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Littoral Combat Ship - How we Got Here and Why

Littoral Combat Ship - How we Got Here and Why

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Published by CDR Salamander
Littoral Combat Ship - How we Got Here and Why
Littoral Combat Ship - How we Got Here and Why

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Published by: CDR Salamander on Jan 29, 2013
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07/20/2013

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The Littoral Combat Ship:How We Got Here, and Why
Robert O. Work
 
ACKNOWLEDGEMENTS
Robert O. WorkUndersecretary of the NavyI would like to express my deep appreciation to several people whohave contributed to this work.Ms. Allison Stiller, Deputy Assistant Secretary of the Navy for Ships,and Rear Admiral (lower half) James Murdoch, Program ExecutiveOfficer for Littoral Combat Ships (LCS), provided me with a wealth of LCS program documents, information about the LCS program’s history,and a good understanding of characteristics of the two LCS variants. They represent the hundreds of people, uniformed military andgovernment civilians and contractors, who work hard every day tomake the Littoral Combat Ship the absolute best ship it can be.Several colleagues were kind enough to take the time to review earlydrafts. They include Captain Henry “Jerry” Hendrix, Director of theNaval History and Heritage Command; Randy Papadopoulos,Secretariat historian; Captain Ronald “Robby” Harris, U.S. Navy,retired; Commander John Patch, U.S. Navy, retired; Commander AlElkins, U.S. Navy, retired; Ronald O’Rourke, naval analyst at theCongressional Research Service; and Dr. Eric Labs, naval analyst at theCongressional Budget Office. Among them include proponents, critics,and skeptics of the LCS; accomplished naval historians; and the two of the finest naval analysts in America. Their keen insights andrecommendations helped make this paper stronger, more completeand better balanced. I am indebted to all of them.Of course, any inaccuracies or shortcomings in this paper are minealone.i
 
FOREWORD
Robert C. (Barney) RubelDean, Center for Naval Warfare Studies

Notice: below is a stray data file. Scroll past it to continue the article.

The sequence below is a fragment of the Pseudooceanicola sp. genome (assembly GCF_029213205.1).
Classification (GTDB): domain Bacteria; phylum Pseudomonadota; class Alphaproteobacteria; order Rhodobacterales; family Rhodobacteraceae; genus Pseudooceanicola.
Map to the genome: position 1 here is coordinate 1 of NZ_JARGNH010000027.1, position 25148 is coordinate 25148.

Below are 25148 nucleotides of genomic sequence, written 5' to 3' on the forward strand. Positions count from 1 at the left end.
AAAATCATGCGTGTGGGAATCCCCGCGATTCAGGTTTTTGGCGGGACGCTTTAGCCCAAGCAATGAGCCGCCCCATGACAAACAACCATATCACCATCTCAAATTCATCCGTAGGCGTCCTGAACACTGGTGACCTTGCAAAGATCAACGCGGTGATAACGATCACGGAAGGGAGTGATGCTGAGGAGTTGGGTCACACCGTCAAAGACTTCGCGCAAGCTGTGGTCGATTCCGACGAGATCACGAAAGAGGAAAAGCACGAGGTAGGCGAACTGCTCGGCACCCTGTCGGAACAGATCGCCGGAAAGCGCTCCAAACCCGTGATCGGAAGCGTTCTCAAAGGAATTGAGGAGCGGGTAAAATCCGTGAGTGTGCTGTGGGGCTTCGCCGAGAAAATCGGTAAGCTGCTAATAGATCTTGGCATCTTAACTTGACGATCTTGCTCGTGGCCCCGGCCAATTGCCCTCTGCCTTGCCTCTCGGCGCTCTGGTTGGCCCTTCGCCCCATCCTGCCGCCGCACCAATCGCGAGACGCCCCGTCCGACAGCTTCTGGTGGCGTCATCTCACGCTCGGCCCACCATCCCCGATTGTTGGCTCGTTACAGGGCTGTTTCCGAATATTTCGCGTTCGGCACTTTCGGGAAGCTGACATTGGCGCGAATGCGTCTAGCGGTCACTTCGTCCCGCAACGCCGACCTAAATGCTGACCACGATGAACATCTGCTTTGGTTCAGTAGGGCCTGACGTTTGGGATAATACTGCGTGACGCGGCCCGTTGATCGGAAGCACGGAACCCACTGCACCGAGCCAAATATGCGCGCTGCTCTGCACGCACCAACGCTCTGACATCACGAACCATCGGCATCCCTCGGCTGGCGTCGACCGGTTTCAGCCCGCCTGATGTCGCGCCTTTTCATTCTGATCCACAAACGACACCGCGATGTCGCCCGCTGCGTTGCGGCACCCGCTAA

The Littoral Combat Ship (LCS) has been a controversial program fromits inception, experiencing delays and cost overruns, not to mentionsevere criticism from elements of the national security community.Despite all this, every Chief of Naval Operations since Admiral VernClark has supported the program. To date, Navy attempts to defendthe program have not succeeded in quieting the criticism, and thevarious technical and operational difficulties experienced by the firsttwo examples have not helped matters. Perhaps the most seriousobjection to LCS is that the Navy charged into series productionwithout having a clear idea of how the ship would be used.Undersecretary of the Navy Robert Work is known in Defense circles asa meticulous researcher who has a comprehensive grasp of Navy forcestructure and fleet architecture issues, stemming from his years as ananalyst at the Center for Strategic and Budgetary Assessments.Secretary Work brings those same traits to bear in the preparation of this Newport Paper. In it he forthrightly chronicles the development of the LCS; not attempting to shy away from reporting on the program'svicissitudes nor trying to put a positive spin on Navy decisions alongthe way. Instead, he offers an informed view of how the logic behindLCS developed and evolved as the program progressed. As he solucidly points out, LCS does not fit easily into the existing framework of Navy thought, and thus it is vulnerable to criticism by those whoattempt to judge it by existing criteria. Secretary Work provides uswith a better understanding of how LCS is to function in a networkedbattle force. While this explanation may not quiet all criticism, it atleast brings much needed clarity to the story of how and why the LCScame to be.More than simply a history of the LCS program, this Newport Paperprovides important insights into the dynamics of Navy programmaticsand is therefore highly useful reading for anyone interested inunderstanding the Navy's acquisition process. In addition, and perhapsmore importantly, if the reader pays attention to Secretary Work'sdiscussion of how LCS might be used in "associated support" of abattle group, and thinks about it for a while, he or she will be rewardedwith a glimpse of something that has been missing from the Navy'sintellectual structure for a long time: naval operational art.Since at least the end of the Cold War, the Navy has organized itsfighting capability into autonomous battle groups centered aroundii

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